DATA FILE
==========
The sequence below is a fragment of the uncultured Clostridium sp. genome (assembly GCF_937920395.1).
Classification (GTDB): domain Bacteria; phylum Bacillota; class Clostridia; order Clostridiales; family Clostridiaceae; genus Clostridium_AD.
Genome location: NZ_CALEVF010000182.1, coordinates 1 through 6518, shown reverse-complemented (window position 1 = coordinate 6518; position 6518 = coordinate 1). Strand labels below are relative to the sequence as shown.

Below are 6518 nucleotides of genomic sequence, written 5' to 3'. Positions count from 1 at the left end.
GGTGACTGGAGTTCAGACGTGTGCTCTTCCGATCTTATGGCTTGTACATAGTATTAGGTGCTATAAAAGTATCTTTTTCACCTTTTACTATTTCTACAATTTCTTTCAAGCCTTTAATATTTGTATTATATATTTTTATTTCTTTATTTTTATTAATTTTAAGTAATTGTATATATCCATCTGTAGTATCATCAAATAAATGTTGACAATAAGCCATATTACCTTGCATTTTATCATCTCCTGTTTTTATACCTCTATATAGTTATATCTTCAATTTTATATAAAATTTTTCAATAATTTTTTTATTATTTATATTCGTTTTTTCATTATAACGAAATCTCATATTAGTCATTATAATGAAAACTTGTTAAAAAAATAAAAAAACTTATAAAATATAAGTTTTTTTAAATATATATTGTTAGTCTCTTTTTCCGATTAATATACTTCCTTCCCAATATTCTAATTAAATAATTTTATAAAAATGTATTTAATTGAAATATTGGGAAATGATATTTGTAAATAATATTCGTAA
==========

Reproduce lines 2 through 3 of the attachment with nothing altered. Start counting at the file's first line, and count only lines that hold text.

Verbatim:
Classification (GTDB): domain Bacteria; phylum Bacillota; class Clostridia; order Clostridiales; family Clostridiaceae; genus Clostridium_AD.
Genome location: NZ_CALEVF010000182.1, coordinates 1 through 6518, shown reverse-complemented (window position 1 = coordinate 6518; position 6518 = coordinate 1). Strand labels below are relative to the sequence as shown.